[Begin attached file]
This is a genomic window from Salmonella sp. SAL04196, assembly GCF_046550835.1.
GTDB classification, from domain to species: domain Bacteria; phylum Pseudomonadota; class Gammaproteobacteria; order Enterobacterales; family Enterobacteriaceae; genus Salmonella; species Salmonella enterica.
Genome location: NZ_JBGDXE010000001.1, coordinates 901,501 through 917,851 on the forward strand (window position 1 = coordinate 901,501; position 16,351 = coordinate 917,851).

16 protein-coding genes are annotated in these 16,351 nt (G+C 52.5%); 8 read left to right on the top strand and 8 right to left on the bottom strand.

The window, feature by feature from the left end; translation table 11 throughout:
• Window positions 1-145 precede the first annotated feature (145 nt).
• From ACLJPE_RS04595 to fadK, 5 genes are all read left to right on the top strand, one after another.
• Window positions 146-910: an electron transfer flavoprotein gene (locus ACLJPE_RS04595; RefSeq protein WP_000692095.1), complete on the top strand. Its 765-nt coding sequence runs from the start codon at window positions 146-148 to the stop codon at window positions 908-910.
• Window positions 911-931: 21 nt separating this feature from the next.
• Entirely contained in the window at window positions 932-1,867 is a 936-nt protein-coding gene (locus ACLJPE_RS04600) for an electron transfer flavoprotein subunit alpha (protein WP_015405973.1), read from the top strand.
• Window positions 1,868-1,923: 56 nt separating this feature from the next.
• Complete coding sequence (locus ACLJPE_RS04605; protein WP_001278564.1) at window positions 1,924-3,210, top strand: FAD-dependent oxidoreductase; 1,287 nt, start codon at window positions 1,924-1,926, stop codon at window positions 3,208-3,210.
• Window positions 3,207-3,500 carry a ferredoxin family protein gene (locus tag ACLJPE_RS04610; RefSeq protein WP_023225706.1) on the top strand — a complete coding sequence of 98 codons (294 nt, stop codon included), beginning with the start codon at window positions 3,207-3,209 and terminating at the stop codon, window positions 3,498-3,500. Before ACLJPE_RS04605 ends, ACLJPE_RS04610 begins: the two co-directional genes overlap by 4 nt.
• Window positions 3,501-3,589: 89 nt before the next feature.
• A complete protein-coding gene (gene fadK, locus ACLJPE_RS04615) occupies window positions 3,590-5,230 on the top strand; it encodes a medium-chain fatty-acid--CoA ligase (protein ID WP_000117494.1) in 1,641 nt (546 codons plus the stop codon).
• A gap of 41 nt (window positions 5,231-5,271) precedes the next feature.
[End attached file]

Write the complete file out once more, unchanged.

This is a genomic window from Salmonella sp. SAL04196, assembly GCF_046550835.1.
GTDB classification, from domain to species: domain Bacteria; phylum Pseudomonadota; class Gammaproteobacteria; order Enterobacterales; family Enterobacteriaceae; genus Salmonella; species Salmonella enterica.
Genome location: NZ_JBGDXE010000001.1, coordinates 901,501 through 917,851 on the forward strand (window position 1 = coordinate 901,501; position 16,351 = coordinate 917,851).

16 protein-coding genes are annotated in these 16,351 nt (G+C 52.5%); 8 read left to right on the top strand and 8 right to left on the bottom strand.

The window, feature by feature from the left end; translation table 11 throughout:
• Window positions 1-145 precede the first annotated feature (145 nt).
• From ACLJPE_RS04595 to fadK, 5 genes are all read left to right on the top strand, one after another.
• Window positions 146-910: an electron transfer flavoprotein gene (locus ACLJPE_RS04595; RefSeq protein WP_000692095.1), complete on the top strand. Its 765-nt coding sequence runs from the start codon at window positions 146-148 to the stop codon at window positions 908-910.
• Window positions 911-931: 21 nt separating this feature from the next.
• Entirely contained in the window at window positions 932-1,867 is a 936-nt protein-coding gene (locus ACLJPE_RS04600) for an electron transfer flavoprotein subunit alpha (protein WP_015405973.1), read from the top strand.
• Window positions 1,868-1,923: 56 nt separating this feature from the next.
• Complete coding sequence (locus ACLJPE_RS04605; protein WP_001278564.1) at window positions 1,924-3,210, top strand: FAD-dependent oxidoreductase; 1,287 nt, start codon at window positions 1,924-1,926, stop codon at window positions 3,208-3,210.
• Window positions 3,207-3,500 carry a ferredoxin family protein gene (locus tag ACLJPE_RS04610; RefSeq protein WP_023225706.1) on the top strand — a complete coding sequence of 98 codons (294 nt, stop codon included), beginning with the start codon at window positions 3,207-3,209 and terminating at the stop codon, window positions 3,498-3,500. Before ACLJPE_RS04605 ends, ACLJPE_RS04610 begins: the two co-directional genes overlap by 4 nt.
• Window positions 3,501-3,589: 89 nt before the next feature.
• A complete protein-coding gene (gene fadK, locus ACLJPE_RS04615) occupies window positions 3,590-5,230 on the top strand; it encodes a medium-chain fatty-acid--CoA ligase (protein ID WP_000117494.1) in 1,641 nt (546 codons plus the stop codon).
• A gap of 41 nt (window positions 5,231-5,271) precedes the next feature.